Theodore Wafer was sentenced Wednesday to 15 to 30 years on a second-degree murder charge. (Clarence Tabb Jr / The Detroit News)
Detroit—Theodore Wafer apologized “from the bottom of my heart” Wednesday in a low voice to the family of the teenager he shot to death on his porch.
Renisha McBride’s father, Walter Simmons, wasn’t moved by Wafer’s apology, saying his daughter’s killer “got what he deserved.”
Before Wayne County Circuit Judge Dana Hathaway sentenced Wafer to a minimum of 17 years in prison, she told McBride’s family, “I am truly sorry for your loss.”
Wafer, who wore a gray business jacket and white shirt with a tie and black pants, addressed the judge, saying McBride was “too young to leave this world.”
“I only wish that I could take this horrible tragedy back,” Wafer said, his voice appearing to break. “My family and friends also grieve.”
Jasmine McBride said her sister was a beautiful young woman who had her whole life before her. She asked Wafer why he never before had apologized to her family for killing her sister.
“I find it hard to believe this was just an accident,” McBride said Wednesday. “He needs time to think about why he didn’t call 911 instead of opening the door.”
Wafer was convicted Aug. 7 by a Wayne County jury of second-degree murder, manslaughter and use of a firearm in the commission of a felony for shooting McBride to death. The teen was knocking on the door on the front porch at his home on West Outer Drive near Warren Avenue on the border of Dearborn Heights and Detroit in the early morning hours of Nov. 2.
McBride’s family said she was looking for help after being involved in a car crash about a mile away. Wafer testified he was fearful people were trying to break into his house when he shot McBride in the face with a shotgun through his locked screen door.
Hathaway sentenced Wafer, 55, to 15-30 years in prison for second-degree murder and seven to 15 years on a manslaughter charge. He also was given a mandatory two-year consecutive sentence on a felony firearm charge, meaning he’ll serve at least 17 years in prison.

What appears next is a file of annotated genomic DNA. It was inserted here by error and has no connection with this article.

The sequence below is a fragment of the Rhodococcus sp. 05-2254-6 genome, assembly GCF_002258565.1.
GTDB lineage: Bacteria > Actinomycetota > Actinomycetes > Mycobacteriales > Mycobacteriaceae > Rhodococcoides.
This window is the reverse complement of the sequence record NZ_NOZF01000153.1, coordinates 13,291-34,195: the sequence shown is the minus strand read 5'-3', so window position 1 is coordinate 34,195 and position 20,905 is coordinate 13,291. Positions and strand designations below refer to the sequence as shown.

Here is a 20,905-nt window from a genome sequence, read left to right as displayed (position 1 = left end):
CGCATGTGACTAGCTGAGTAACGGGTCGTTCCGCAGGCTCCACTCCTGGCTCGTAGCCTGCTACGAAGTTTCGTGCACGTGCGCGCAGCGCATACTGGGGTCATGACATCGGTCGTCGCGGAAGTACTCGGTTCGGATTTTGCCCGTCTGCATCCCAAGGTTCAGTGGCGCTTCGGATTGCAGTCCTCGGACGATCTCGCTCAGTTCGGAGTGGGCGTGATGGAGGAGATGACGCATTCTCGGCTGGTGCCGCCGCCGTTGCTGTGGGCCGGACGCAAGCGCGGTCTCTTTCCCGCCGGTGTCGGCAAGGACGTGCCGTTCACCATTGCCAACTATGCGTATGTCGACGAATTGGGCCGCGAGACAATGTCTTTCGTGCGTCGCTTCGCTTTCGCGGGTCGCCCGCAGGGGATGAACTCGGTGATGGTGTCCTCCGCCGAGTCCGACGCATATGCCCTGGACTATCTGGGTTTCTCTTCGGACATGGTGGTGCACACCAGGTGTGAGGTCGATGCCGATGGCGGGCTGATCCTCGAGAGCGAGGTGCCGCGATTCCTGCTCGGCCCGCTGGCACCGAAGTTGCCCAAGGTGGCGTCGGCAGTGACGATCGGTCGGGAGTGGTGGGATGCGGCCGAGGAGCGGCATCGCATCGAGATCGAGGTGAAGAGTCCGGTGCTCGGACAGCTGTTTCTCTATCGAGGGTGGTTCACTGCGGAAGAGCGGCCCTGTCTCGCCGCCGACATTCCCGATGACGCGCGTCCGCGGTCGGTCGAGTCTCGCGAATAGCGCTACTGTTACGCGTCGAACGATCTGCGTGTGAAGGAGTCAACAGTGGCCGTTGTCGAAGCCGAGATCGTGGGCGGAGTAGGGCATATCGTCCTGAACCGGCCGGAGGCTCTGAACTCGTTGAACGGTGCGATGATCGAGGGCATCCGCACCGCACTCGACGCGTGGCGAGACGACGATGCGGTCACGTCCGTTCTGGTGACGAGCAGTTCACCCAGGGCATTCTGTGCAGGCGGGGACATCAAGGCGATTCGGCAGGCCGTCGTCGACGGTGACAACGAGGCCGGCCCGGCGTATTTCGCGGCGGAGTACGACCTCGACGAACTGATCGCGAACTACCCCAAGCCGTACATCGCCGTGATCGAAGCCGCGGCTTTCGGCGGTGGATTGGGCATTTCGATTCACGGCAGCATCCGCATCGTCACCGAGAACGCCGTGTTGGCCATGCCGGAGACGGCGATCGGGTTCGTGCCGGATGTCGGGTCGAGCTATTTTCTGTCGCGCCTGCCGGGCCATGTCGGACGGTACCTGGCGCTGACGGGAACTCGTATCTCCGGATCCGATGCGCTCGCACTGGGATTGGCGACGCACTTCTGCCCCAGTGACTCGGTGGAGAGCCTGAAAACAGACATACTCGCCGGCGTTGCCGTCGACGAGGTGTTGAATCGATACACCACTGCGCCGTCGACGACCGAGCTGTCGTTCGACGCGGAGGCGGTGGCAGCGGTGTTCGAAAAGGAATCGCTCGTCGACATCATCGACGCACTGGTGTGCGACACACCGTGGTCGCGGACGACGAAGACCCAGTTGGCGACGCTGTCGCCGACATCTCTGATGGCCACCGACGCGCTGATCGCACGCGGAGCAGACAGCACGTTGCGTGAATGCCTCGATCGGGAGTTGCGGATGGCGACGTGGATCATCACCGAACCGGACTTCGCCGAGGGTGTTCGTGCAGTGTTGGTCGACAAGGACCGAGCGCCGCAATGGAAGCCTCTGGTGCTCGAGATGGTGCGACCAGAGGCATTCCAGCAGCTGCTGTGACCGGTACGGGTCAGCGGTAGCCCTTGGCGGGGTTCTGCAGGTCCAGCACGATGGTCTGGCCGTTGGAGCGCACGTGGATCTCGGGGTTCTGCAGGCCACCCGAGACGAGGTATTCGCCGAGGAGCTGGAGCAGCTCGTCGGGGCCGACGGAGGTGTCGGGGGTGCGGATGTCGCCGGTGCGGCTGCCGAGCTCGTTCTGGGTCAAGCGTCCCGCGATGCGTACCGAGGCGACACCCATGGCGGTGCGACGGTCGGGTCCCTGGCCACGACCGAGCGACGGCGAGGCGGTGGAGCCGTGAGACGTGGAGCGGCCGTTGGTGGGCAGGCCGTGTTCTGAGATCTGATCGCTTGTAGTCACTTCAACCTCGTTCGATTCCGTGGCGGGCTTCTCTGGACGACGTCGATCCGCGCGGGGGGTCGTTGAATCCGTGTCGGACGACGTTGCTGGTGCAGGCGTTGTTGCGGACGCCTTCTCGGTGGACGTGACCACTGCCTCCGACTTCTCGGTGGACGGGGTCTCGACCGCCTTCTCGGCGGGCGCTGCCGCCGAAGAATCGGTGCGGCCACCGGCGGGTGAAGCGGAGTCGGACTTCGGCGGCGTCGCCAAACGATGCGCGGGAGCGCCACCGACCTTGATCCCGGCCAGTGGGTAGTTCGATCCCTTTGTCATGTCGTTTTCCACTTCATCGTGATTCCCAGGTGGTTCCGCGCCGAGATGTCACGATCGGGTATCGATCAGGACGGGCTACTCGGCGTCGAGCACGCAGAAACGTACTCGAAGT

“It’s a death sentence,” said Wafer’s lawyer, Cheryl Carpenter, who was brought to tears as she spoke of the lengthy term in prison. The 17-year sentence is what the Wayne County Prosecutor’s Office recommended.
The sentencing brought relief from McBride’s family, who expressed quiet and guarded emotions in the courtroom and later hugged outside the courthouse. Jasmine McBride, who wore a white blouse with Renisha’s picture, said “losing my sister is one of the most devastating times in my life.”
Simmons said, “not a day goes by that I don’t think about my daughter.”
“I’ll never have an opportunity to see her grow up, be a young woman, have kids,” he added.
In sentencing Wafer, Hathaway, who appeared pained as she spoke, saying “one life is gone and one life is ruined,” said it was one of the saddest cases over which she has had to preside. She said she doesn’t think Wafer is a “monster” and believed he acted out of fear, the shooting was unjustified.
McBride “needed help, and when she needed help she ended up meeting her death,” Hathaway said. “I fully recognized you did not bring these circumstances to your doorstep — they arrived there — but once they did you made choices that brought us here today.”
Wafer, who worked as a laborer, most recently at Detroit Metropolitan Airport, is being sent to the CharlesE. Egeler Reception and Guidance Center in Jackson, where he will be processed before being sent to a permanent prison among the state’s 30 correctional institutions.
Carpenter said Wednesday an appeal will be filed.
The shooting highlighted Michigan’s self-defense law, also called the Castle Doctrine, and in what situations homeowners or residents do not have to retreat if they believe they are in danger of great bodily harm or death.